HILO, Hawaii — Gas emissions from Kilauea volcano have reached their lowest level in more than a decade as the Big Island sees a lull in volcanic activity.
Sulfur dioxide emission rates have dropped to less than 1,000 tons per day between Kilauea’s summit and its lower east rift zone, marking the lowest rates since 2007, the Hawaii Tribune-Herald reported Wednesday.
The emissions drop is correlated with the decreasing lava levels at sites around the volcano, including the Halemaumau crater and eastern rift, said Patricia Nadeau, a research geologist with the Hawaiian Volcano Observatory. Very little lava has been observed for weeks at Fissure 8 in lower Puna, and gas emissions in the eastern rift zone have dropped to less than 20 tons per day.
Activity at the volcano is impossible to predict, so emissions rates could change at any time, Nadeau said.
In areas like Pahala and Ocean View, there has been a noticeable change in air quality, said Louis Daniele, manager of the Kau Coffee Mill.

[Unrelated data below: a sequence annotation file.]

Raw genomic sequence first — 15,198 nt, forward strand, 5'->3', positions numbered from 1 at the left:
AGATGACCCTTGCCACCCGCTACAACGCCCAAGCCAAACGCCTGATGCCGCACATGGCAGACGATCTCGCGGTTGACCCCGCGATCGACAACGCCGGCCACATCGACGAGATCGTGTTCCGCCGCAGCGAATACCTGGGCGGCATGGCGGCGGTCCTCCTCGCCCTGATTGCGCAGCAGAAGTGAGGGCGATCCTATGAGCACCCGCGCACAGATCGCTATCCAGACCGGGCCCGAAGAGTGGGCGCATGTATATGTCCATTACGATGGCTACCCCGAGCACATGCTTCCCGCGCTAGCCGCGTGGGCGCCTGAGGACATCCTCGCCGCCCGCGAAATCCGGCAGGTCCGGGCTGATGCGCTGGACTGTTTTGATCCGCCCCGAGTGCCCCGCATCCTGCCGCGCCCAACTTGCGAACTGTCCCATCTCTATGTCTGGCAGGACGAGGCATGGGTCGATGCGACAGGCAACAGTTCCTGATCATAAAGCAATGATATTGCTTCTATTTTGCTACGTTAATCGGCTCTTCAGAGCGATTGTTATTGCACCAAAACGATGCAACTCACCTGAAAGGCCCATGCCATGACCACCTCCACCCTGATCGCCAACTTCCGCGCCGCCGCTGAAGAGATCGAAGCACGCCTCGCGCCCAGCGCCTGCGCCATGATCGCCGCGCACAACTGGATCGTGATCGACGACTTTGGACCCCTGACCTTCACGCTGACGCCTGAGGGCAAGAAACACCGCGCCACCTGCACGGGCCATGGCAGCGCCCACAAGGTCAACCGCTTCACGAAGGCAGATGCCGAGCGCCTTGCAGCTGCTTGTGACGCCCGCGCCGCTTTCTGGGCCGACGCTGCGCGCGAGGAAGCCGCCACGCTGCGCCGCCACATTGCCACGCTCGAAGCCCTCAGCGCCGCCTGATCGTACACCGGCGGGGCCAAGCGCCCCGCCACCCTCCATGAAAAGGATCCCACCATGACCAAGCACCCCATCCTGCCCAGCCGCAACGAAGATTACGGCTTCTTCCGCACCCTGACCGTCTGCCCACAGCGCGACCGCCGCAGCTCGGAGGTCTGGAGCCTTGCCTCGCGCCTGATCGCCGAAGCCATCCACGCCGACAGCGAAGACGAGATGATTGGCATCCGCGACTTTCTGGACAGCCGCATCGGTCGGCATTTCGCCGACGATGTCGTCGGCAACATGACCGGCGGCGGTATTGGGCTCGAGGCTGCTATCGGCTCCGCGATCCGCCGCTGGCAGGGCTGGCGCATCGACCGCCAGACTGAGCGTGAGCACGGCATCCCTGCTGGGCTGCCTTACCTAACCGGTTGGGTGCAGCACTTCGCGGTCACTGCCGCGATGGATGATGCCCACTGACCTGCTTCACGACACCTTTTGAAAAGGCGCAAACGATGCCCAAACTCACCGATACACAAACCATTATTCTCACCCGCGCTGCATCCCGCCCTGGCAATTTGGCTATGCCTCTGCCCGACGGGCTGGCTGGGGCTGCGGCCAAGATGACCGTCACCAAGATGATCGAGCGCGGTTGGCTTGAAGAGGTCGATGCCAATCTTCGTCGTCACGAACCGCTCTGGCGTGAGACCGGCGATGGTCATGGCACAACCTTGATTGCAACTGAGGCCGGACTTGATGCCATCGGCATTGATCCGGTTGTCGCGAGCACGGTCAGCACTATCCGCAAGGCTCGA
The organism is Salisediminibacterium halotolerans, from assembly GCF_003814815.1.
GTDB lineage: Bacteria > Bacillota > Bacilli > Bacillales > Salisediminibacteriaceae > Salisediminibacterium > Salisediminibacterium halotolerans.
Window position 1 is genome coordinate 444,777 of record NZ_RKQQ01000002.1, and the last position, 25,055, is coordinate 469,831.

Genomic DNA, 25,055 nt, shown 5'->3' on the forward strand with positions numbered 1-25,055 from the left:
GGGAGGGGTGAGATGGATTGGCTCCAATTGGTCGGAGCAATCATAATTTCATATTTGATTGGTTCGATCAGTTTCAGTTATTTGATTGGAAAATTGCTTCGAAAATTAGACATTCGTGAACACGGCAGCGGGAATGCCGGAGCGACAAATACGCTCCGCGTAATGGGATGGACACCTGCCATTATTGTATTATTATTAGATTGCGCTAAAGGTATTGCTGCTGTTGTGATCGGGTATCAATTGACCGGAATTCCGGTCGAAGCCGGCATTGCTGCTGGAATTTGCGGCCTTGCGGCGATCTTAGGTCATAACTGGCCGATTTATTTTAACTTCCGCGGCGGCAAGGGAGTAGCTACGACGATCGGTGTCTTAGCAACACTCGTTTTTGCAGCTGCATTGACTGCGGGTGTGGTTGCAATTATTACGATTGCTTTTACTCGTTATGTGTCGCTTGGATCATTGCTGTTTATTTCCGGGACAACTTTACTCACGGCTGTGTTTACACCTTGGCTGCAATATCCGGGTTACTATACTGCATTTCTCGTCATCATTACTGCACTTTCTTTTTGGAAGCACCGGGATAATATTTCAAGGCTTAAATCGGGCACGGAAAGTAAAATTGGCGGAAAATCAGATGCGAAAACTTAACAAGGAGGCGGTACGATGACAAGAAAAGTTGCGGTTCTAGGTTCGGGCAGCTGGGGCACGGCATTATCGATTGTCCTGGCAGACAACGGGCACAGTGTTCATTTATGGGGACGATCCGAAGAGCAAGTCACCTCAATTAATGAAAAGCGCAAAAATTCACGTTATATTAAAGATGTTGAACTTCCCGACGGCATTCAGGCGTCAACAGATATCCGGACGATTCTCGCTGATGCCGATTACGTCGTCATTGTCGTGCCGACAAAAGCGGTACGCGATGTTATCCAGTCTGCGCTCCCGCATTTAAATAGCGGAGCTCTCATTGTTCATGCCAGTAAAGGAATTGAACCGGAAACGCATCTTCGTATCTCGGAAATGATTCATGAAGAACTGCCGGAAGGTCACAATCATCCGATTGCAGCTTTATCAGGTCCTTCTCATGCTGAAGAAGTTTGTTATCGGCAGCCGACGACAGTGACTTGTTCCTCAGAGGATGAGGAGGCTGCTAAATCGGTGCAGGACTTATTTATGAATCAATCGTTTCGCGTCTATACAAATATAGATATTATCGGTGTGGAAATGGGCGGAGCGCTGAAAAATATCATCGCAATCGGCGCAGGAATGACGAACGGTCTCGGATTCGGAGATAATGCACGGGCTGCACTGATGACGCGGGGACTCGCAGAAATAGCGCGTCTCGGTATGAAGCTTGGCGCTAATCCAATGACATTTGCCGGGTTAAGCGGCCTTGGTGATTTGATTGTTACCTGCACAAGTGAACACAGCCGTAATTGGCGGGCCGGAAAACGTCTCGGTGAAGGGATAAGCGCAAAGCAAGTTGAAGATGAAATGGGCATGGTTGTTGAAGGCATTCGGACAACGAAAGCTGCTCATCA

“There’s such a marked difference,” Daniele said. “There are blue skies again, you can see the horizon line, it doesn’t smell like rotten eggs all the time — people’s eyes aren’t burning, people’s throats aren’t burning.”
The improved air quality appears to have improved residents’ morale, and brought in more visitors to area, Daniele said.
“I’m not checking air-quality warnings all the time now,” Daniele said. “Before, I was checking up on the air quality every hour; seeing if it was safe.”
Information from: Hawaii Tribune-Herald, http://www.hawaiitribune-herald.com/